31. texasclouds

    texasclouds Pattern Altitude

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    Less dense air has fewer air molecules. That means less power on engine output, less thrust from propeller biting lower density air, and less lift from wing. Often also higher AOA is required.
     
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  32. SloRoam

    SloRoam Pre-Flight

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    I find it easy to think of density if I think of air as a series of golf balls, each golf ball representing an air molecule. As density of air goes down because of temperature or pressure or whatever, the golf balls get farther apart. The golf balls are what cools down the engine, lifts the plane and for the propeller to bite into. Visualizing that helps make the physics easy.
     
  33. sarangan

    sarangan Cleared for Takeoff

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    Its constant speed, not constant thrust. Assuming constant speed, the thrust will decline linearly with density.
    https://www.grc.nasa.gov/www/k-12/airplane/propth.html

    One could increase the rpm to increase thrust, but eventually you will run into the mach speed limit for the prop.
     
  34. DoubleD

    DoubleD Pre-takeoff checklist

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    But it's not constant pitch, so at the same RPM pitch is higher in thinner air, at constant power. Of course, engine output is lower in thinner air (normally aspirated), but that's a different matter and we all agree on its effect on performance. As for the wing, it's not "less efficient", it's traveling faster at any IAS and therefore hitting more air molecules (golf balls) at the higher TAS.
     
    Last edited: Jul 24, 2021
  35. Racerx

    Racerx Line Up and Wait

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    Going faster at high altitude doesn't mean a wing is "efficient". It means the air is less dense which means there's less drag. A wings main purpose is to produce lift, not go fast. Why is your ground roll longer and speed increased at high DA Your wing isn't producing enough lift, so it's less efficient. Think of your prop the same way as a wing. They're both airfoils after all. If your wing isn't producing as much lift, your prop isn't producing as much thrust. When your TAS increases, it means the aerodynamic drag has decreased because the air is thinner. Your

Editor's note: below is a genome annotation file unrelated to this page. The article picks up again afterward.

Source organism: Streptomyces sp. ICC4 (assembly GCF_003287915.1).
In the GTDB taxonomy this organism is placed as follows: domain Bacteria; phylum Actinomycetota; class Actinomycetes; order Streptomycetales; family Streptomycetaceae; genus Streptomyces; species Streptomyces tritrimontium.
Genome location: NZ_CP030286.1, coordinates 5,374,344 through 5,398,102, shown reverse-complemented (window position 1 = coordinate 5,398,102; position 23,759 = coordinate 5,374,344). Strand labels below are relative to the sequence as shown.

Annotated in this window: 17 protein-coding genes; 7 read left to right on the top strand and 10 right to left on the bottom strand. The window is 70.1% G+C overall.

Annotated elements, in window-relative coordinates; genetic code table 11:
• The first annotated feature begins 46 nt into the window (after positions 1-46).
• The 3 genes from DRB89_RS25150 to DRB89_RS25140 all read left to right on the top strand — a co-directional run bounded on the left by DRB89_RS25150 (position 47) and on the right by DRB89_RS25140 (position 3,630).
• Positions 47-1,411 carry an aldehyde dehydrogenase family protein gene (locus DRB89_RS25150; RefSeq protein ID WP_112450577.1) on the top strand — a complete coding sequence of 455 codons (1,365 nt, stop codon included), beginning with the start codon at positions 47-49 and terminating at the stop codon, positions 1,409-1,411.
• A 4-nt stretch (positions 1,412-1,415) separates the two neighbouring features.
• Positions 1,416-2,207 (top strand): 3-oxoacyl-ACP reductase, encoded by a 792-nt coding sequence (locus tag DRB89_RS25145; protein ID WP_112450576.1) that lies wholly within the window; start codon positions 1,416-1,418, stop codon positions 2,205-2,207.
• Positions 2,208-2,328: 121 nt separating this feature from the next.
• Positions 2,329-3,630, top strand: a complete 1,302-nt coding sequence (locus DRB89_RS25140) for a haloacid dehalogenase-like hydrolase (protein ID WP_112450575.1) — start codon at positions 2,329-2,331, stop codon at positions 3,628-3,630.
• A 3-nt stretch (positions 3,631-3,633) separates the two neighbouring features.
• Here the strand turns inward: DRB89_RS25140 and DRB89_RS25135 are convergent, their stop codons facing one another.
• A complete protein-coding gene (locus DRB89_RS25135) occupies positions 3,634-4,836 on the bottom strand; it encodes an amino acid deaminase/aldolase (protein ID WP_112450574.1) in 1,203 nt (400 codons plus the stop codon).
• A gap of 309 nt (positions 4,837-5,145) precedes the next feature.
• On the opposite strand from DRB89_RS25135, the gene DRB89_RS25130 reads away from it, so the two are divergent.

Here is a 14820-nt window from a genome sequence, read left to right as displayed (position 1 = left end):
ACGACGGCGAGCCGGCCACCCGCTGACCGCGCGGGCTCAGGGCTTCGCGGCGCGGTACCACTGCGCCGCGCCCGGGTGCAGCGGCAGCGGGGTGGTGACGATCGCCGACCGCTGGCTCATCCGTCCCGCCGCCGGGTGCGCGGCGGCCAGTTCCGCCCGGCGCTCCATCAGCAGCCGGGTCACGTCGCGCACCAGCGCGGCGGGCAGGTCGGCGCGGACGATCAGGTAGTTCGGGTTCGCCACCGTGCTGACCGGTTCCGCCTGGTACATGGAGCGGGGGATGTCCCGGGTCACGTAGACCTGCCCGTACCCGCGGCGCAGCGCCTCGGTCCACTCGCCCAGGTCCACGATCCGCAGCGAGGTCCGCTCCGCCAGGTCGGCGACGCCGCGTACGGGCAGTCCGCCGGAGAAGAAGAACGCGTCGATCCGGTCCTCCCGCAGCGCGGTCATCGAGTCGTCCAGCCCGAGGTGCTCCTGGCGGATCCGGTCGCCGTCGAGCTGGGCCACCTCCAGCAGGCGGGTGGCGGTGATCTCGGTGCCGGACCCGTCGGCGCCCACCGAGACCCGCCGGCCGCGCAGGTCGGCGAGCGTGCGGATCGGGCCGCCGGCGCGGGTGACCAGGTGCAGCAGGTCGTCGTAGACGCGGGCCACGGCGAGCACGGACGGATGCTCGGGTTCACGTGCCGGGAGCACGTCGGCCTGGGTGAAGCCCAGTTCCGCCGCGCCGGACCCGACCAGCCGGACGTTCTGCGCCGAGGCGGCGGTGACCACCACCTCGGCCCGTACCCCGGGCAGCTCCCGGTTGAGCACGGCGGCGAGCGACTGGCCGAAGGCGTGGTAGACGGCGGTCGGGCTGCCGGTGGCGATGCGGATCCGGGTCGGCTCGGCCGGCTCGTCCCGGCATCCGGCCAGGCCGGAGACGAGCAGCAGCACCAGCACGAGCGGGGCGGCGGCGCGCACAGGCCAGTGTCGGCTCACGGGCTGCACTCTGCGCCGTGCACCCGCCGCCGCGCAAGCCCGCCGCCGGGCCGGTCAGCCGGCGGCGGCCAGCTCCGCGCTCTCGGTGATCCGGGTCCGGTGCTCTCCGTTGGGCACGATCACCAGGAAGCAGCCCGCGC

Another example. Think of a boat prop. Water is low da. Pushes like an sob. Take that same prop out of the water and into the air, I don't care what pitch the blades are, there's less thrust produced. Your indicated airspeed will read slower at higher altitude than true airspeed because indicated airspeed works off pressure. There's less pressure. Going faster does not mean you're hitting more molecules. Just means you're going faster.
     
  36. DoubleD

    DoubleD Pre-takeoff checklist

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    Seems like we're stuck over the definition of "efficient". I'm not an aeronautical engineer, but I've been reading about airplanes and flying for 60 years and I've never heard of a wing or propeller being less efficient at higher altitudes. If they were, we'd fly as low as practical.
     
  37. Southpaw

    Southpaw Pre-takeoff checklist

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    perhaps " effective " VS "efficient"
     
  38. sarangan

    sarangan Cleared for Takeoff

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    Just like a wing, when density decreases you have to increase your true airspeed (which in this case is RPM), or angle of attack (which is propeller pitch) to maintain the same lift (which is thrust). But the tips of an 80-inch prop at 2500rpm will be close to mach 0.8, so there is not much room to increase RPM. You can increase pitch, but just like a wing, at high angles of attack the induced drag goes up, so the propeller efficiency will decline. Efficiency is thrust * forward speed / crankshaft power.
     
    Last edited: Jul 25, 2021